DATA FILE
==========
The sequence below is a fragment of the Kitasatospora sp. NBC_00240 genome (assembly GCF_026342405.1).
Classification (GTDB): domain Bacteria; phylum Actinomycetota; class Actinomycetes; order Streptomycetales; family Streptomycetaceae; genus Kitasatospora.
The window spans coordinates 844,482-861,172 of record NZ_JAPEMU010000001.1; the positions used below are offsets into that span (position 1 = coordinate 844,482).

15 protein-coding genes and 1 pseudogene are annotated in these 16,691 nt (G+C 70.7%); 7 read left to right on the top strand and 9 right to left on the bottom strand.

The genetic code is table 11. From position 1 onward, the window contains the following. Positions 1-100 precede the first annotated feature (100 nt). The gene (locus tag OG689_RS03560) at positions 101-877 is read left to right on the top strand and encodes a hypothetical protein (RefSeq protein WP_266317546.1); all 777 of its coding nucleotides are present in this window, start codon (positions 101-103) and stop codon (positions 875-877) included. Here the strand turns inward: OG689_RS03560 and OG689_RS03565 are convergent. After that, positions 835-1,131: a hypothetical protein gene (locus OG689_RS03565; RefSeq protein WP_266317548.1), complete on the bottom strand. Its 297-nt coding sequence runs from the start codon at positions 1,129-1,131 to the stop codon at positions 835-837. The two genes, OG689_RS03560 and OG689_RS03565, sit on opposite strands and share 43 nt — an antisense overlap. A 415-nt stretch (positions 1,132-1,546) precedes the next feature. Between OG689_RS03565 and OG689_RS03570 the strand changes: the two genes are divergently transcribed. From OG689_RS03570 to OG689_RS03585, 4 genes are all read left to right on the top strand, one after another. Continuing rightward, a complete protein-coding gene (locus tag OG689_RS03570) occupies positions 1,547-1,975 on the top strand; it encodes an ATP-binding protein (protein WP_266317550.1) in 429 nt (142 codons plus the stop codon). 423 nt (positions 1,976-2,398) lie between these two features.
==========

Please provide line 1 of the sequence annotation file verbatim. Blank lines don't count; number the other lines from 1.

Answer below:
The sequence below is a fragment of the Kitasatospora sp. NBC_00240 genome (assembly GCF_026342405.1).